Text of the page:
Although Google has fairly quickly come to dominate online advertising, the online market is still dwarfed by the $140 billion annual global TV advertising market. As advertisers have become more accustomed to the measurability and ROI of online marketing, some have begun to question the effectiveness of TV advertising, with some (J&J is a notable example) even skipping the annual network ad buy event, the Up-fronts. Google is hoping to capitalize on this discontent by leveraging its technology and 800,000+ advertising customers (a network like NBC has at most 5,000 advertising relationships) to smoothen the TV ad-buying process by providing more advertisers to publishers, more measurability to advertisers, and more relevancy to viewers. This is a major undertaking by Google and, like the company's efforts in print and radio, will likely take several years to prove itself. However, these efforts could add another leg to Google's growth in 2009 and beyond.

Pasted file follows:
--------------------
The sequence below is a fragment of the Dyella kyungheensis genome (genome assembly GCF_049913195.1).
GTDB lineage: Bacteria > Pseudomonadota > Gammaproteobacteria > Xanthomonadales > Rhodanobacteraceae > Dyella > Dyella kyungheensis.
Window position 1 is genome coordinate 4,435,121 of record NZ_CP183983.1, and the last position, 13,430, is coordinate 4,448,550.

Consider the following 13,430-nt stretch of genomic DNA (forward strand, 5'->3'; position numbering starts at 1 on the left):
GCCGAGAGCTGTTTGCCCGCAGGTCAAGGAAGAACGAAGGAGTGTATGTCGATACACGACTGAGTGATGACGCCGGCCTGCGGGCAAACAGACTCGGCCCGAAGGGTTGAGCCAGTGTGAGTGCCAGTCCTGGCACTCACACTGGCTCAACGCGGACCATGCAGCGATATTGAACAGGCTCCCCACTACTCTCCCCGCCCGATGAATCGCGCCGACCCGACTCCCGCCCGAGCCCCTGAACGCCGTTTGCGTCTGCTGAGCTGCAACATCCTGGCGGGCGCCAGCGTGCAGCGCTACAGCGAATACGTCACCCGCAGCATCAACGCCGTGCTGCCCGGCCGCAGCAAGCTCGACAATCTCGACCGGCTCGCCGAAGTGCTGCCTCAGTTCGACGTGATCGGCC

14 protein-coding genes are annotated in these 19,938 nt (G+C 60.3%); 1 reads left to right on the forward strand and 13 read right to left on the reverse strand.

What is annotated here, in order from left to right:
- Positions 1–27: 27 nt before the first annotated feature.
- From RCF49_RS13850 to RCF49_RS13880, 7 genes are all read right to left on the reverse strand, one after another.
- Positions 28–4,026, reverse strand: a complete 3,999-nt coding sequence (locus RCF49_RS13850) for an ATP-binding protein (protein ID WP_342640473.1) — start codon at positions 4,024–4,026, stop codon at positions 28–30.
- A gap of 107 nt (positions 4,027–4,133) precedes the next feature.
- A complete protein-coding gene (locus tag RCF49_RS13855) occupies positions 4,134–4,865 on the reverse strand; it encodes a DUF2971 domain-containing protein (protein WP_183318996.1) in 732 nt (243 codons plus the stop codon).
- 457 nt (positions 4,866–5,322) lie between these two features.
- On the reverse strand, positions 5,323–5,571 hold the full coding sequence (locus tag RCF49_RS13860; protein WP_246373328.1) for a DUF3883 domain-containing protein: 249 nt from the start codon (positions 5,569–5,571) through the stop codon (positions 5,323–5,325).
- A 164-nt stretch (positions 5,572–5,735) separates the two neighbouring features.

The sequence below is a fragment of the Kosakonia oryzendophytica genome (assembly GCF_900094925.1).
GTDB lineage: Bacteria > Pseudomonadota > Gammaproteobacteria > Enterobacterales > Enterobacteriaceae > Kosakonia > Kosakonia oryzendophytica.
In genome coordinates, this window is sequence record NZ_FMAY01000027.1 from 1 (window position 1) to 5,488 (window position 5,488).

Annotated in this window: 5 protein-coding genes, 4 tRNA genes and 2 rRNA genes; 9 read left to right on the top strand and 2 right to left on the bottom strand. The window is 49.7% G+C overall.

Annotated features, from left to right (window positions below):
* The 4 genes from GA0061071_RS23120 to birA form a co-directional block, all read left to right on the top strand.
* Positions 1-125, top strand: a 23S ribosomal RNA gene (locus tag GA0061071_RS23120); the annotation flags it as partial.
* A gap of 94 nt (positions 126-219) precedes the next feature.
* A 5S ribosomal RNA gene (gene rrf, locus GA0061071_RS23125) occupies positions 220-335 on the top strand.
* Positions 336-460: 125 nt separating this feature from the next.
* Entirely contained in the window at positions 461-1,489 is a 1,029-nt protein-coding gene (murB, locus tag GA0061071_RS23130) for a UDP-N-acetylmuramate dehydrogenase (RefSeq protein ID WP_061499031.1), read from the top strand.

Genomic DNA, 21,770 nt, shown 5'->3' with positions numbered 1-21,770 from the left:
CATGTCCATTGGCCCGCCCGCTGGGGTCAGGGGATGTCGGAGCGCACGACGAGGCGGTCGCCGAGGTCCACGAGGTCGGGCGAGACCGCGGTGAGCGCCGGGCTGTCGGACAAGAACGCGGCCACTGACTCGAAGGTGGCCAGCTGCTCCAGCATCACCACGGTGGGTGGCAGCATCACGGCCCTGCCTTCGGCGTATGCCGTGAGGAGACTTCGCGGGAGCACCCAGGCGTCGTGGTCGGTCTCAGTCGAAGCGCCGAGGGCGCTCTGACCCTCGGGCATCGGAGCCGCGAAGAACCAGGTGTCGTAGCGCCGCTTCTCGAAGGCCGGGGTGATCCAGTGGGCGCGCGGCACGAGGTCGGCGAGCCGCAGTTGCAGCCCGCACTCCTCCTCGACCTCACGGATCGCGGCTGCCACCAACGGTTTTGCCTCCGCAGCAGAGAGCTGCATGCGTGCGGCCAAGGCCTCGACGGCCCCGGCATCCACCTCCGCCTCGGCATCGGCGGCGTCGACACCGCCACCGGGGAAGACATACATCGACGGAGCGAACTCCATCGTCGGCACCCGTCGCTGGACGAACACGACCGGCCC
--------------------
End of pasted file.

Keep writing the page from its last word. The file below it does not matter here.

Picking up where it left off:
With recent moves into Print, Radio, and TV advertising, combined with an online platform that is expanding beyond search to include image and video (on YouTube) advertising, Google hopes to become the One-Stop-Shop for advertisers and publishers, particularly those looking to address the "Long Tail." Although Google is not expected to step into the network ad buying marketplace soon, the company may begin to aggressively go after remnant inventory to prove the efficacy of its approach. Through market forces and better targeting, Google believes that they can improve relevancy of ads to advertisers and consumers alike.